Mars One Plans Unmanned Mission For 2018, Pushes Back Manned Mission By 2 Years

By Josh Lieberman on December 10, 2013 3:56 PM EST

mars one
Mars One will launch an unmanned mission in 2018 to test technologies in advance of the 2025 manned mission to the Red Planet (illustrated above). (Photo: Mars One)

Mars One, the one-way mission to the Red Planet that 200,000 people have expressed interest in, announced today that it plans to send the first private unmanned mission to Mars. The Mars One Foundation has contracted Lockheed Martin and Surrey Satellite Technology to develop mission concept studies for the unmanned 2018 launch. A robotic lander built by Lockheed Martin, along with a communications satellite, will demonstrate the technology necessary for eventual settlement on Mars.

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"When we decided to move forward with the development of this private mission to Mars, we looked across the industry and determined Lockheed Martin was the obvious choice to build the lander," said Mars One co-founder and CEO Bas Lansdorp. "They have a distinct legacy of participating in nearly every NASA mission to Mars. This will be the first private mission to Mars and the lander's successful arrival and operation will be a historic accomplishment."

The robotic lander will be based on the Lockheed-designed Phoenix Mars Lander. Phoenix landed on Mars in 2007 where it dug up and analyzed ice, something the new lander will also do, but with the addition of a video camera this time around.   

"We are excited to have been selected by Mars One for this ambitious project and we're already working on the mission concept study, starting with the proven design of Phoenix," said Ed Sedivy, Civil Space chief engineer at Lockheed Martin Space Systems. "Having managed the Phoenix spacecraft development, I can tell you, landing on Mars is challenging and a thrill and this is going to be a very exciting mission."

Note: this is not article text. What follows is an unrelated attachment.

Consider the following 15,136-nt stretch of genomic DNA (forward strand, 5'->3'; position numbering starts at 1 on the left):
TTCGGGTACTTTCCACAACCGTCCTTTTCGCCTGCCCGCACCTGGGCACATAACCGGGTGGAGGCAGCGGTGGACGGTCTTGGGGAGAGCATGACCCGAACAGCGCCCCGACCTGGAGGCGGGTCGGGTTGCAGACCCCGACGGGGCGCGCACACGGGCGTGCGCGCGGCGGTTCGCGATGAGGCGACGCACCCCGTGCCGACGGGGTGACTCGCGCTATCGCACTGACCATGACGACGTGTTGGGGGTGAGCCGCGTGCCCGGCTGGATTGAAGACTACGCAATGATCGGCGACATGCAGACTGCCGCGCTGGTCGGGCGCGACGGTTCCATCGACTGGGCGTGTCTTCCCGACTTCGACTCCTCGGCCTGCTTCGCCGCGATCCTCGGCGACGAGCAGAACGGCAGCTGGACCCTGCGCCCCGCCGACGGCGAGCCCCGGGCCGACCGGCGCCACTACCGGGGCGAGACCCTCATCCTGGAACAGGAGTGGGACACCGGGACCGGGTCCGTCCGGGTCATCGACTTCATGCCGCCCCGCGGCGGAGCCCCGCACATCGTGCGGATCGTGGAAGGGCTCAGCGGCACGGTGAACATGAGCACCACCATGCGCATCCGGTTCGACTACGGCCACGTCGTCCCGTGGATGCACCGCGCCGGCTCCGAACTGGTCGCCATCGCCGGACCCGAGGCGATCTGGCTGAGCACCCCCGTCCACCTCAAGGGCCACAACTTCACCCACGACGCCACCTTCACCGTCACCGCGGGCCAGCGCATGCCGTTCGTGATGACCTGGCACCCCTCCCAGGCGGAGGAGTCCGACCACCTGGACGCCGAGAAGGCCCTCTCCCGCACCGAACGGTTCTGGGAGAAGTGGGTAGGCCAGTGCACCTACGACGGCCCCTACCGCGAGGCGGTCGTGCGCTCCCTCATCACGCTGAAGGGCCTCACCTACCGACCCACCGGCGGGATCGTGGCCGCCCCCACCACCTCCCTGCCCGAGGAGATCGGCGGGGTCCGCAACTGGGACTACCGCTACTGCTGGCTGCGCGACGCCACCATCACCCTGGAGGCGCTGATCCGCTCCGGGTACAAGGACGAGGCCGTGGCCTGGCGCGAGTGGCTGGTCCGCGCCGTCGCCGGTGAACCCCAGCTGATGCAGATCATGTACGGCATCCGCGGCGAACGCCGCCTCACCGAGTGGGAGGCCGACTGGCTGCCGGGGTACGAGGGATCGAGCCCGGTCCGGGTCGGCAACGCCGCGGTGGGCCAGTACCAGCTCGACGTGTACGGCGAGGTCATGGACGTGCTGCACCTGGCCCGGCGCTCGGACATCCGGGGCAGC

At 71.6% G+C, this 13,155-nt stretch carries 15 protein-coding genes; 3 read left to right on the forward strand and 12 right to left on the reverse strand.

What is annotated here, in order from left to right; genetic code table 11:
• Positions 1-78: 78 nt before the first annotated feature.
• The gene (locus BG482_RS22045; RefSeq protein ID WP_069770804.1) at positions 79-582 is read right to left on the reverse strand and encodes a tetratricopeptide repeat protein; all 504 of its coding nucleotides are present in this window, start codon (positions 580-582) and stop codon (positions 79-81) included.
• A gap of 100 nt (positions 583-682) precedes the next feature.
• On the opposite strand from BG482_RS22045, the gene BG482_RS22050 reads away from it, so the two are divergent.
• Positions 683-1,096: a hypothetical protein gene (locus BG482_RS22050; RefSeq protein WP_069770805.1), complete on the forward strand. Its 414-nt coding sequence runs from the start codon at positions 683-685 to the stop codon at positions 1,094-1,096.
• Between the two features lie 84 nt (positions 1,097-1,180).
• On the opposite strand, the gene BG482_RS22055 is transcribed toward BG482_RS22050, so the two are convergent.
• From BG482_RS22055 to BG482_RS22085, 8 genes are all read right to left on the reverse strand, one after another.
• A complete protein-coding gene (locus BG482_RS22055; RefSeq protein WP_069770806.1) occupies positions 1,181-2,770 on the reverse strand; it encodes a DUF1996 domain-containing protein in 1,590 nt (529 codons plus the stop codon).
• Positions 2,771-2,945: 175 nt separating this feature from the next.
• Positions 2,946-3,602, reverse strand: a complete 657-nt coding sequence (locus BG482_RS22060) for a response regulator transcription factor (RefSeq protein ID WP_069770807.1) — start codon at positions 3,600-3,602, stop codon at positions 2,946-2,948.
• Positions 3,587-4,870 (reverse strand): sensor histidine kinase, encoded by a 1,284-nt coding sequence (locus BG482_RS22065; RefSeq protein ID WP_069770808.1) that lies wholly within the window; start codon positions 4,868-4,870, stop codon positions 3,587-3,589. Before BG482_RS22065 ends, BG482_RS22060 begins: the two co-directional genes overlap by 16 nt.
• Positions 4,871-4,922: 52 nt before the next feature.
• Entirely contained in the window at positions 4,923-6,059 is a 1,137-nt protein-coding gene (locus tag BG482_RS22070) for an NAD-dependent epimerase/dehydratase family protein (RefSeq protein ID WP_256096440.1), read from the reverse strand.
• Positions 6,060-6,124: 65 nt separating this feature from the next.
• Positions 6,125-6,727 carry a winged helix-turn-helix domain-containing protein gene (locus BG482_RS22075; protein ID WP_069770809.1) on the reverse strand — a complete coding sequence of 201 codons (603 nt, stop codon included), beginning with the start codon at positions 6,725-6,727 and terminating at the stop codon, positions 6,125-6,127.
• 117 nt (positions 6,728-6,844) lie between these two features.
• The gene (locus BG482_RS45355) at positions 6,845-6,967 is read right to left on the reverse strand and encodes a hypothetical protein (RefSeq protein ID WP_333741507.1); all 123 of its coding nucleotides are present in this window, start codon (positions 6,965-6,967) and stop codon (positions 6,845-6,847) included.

Surrey Satellite Technology will develop the communications satellite for the 2018 Mars One launch. This satellite will provide a high-bandwidth communication system to relay data and live video from the lander back to Earth.  

The Mars One Foundation also launched an Indiegogo campaign today to raise $400,000 for the 2018 launch.  The Foundation's financial model relies on a variety of funding sources, among them sponsorships and partnerships for a reality TV show based around selecting which of the Mars One applicants will be sent up.  Mars One says it will cost $6 billion to launch the first manned mission.   

Mars One also announced today that the first manned mission will be pushed back two years, landing the first four humans on Mars in 2025. After the first humans arrive, a new group of four will be sent up every two years until there are 20 Mars settlers. 

"Our 2018 mission will change the way people view space exploration as they will have the opportunity to participate," Lansdorp said. "They will not only be spectators, but also participants."

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